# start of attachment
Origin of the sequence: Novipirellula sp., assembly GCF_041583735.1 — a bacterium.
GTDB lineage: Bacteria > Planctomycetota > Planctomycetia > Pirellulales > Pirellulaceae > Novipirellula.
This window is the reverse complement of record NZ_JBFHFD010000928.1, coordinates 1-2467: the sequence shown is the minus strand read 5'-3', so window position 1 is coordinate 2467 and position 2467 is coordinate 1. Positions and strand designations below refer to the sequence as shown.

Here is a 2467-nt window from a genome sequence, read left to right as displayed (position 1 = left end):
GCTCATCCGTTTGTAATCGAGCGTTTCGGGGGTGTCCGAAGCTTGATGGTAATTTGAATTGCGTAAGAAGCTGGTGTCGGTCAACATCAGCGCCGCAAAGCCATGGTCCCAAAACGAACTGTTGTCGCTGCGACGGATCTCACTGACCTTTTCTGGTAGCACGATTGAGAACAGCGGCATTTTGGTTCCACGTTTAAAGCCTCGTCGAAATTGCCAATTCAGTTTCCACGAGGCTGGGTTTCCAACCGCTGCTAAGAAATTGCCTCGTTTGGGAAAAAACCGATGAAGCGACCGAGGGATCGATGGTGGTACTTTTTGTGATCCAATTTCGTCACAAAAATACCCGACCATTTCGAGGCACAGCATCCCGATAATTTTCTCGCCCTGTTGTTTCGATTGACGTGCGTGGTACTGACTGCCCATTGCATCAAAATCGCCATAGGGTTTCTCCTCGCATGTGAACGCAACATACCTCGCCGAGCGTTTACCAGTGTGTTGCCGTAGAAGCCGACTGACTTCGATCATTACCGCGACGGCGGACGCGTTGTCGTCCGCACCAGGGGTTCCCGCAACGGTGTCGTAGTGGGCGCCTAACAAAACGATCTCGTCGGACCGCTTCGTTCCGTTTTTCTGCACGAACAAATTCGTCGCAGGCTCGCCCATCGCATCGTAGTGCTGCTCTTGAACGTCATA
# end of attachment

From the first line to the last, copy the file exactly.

Origin of the sequence: Novipirellula sp., assembly GCF_041583735.1 — a bacterium.
GTDB lineage: Bacteria > Planctomycetota > Planctomycetia > Pirellulales > Pirellulaceae > Novipirellula.
This window is the reverse complement of record NZ_JBFHFD010000928.1, coordinates 1-2467: the sequence shown is the minus strand read 5'-3', so window position 1 is coordinate 2467 and position 2467 is coordinate 1. Positions and strand designations below refer to the sequence as shown.

Here is a 2467-nt window from a genome sequence, read left to right as displayed (position 1 = left end):
GCTCATCCGTTTGTAATCGAGCGTTTCGGGGGTGTCCGAAGCTTGATGGTAATTTGAATTGCGTAAGAAGCTGGTGTCGGTCAACATCAGCGCCGCAAAGCCATGGTCCCAAAACGAACTGTTGTCGCTGCGACGGATCTCACTGACCTTTTCTGGTAGCACGATTGAGAACAGCGGCATTTTGGTTCCACGTTTAAAGCCTCGTCGAAATTGCCAATTCAGTTTCCACGAGGCTGGGTTTCCAACCGCTGCTAAGAAATTGCCTCGTTTGGGAAAAAACCGATGAAGCGACCGAGGGATCGATGGTGGTACTTTTTGTGATCCAATTTCGTCACAAAAATACCCGACCATTTCGAGGCACAGCATCCCGATAATTTTCTCGCCCTGTTGTTTCGATTGACGTGCGTGGTACTGACTGCCCATTGCATCAAAATCGCCATAGGGTTTCTCCTCGCATGTGAACGCAACATACCTCGCCGAGCGTTTACCAGTGTGTTGCCGTAGAAGCCGACTGACTTCGATCATTACCGCGACGGCGGACGCGTTGTCGTCCGCACCAGGGGTTCCCGCAACGGTGTCGTAGTGGGCGCCTAACAAAACGATCTCGTCGGACCGCTTCGTTCCGTTTTTCTGCACGAACAAATTCGTCGCAGGCTCGCCCATCGCATCGTAGTGCTGCTCTTGAACGTCATA